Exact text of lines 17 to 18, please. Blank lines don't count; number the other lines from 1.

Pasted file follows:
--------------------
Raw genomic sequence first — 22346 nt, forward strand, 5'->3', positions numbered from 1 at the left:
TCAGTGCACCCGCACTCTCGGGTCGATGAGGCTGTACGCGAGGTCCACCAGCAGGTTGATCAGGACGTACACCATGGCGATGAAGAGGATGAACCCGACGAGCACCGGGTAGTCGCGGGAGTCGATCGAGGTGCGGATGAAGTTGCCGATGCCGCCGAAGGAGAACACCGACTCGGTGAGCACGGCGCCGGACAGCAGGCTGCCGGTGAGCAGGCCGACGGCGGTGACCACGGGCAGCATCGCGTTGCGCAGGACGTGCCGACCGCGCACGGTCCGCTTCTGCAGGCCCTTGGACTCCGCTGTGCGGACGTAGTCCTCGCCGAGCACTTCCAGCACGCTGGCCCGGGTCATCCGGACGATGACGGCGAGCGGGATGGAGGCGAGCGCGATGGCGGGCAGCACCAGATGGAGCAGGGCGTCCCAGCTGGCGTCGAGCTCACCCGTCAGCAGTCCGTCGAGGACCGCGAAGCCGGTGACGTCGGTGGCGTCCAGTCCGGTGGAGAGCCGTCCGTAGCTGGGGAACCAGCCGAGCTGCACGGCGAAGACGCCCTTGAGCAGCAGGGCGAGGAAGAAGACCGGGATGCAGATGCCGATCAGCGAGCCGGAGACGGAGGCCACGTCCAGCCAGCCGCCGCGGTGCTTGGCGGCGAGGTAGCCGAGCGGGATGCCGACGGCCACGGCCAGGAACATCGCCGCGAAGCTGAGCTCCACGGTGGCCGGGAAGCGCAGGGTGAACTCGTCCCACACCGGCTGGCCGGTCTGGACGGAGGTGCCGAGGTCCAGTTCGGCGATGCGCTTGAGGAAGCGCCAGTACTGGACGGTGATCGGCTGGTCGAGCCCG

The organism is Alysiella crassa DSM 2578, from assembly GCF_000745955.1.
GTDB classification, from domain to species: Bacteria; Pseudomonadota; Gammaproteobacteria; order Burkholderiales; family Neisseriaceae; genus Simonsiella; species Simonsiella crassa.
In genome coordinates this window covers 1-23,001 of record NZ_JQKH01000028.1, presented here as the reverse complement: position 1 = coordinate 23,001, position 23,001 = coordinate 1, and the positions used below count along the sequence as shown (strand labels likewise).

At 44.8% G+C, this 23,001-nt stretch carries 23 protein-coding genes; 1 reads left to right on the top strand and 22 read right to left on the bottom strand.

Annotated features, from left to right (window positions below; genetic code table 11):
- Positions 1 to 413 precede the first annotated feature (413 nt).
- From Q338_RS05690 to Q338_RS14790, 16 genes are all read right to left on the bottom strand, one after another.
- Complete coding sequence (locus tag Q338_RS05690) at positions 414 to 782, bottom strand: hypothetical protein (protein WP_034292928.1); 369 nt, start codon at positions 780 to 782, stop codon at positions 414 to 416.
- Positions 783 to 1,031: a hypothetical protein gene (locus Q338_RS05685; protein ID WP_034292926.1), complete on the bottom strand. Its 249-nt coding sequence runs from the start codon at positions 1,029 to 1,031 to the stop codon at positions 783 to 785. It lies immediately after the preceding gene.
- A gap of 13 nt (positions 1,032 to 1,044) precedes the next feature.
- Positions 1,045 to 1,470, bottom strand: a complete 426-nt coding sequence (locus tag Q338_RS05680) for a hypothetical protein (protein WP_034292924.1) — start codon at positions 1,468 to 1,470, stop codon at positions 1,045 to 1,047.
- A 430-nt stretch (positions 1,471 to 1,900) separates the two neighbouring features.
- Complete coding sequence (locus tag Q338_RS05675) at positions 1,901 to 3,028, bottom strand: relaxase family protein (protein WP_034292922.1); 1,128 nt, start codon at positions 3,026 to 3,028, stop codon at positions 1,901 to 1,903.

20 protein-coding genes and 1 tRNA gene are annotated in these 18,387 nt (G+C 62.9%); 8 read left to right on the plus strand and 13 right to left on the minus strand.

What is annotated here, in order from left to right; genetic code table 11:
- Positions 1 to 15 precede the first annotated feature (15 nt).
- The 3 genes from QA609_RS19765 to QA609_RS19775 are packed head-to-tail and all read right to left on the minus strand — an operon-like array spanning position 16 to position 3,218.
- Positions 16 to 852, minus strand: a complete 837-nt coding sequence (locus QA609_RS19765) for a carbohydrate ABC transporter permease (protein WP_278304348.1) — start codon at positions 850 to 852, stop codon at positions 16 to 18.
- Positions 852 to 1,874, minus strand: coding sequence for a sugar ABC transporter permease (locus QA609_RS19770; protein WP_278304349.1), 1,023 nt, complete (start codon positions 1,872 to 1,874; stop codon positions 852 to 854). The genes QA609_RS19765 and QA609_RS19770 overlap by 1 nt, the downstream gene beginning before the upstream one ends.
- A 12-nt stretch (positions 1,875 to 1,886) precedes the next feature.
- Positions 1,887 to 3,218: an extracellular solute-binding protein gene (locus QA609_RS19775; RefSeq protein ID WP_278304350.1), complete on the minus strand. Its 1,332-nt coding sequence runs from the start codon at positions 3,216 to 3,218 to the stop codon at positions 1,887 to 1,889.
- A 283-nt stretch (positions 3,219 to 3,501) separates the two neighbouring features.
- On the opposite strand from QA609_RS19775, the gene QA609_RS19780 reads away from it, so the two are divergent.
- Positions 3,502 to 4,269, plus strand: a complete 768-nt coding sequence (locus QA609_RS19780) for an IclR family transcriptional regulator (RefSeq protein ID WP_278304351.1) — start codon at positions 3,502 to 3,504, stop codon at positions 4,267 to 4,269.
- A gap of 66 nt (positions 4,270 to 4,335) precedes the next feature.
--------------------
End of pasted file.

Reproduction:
What is annotated here, in order from left to right; genetic code table 11:
- Positions 1 to 15 precede the first annotated feature (15 nt).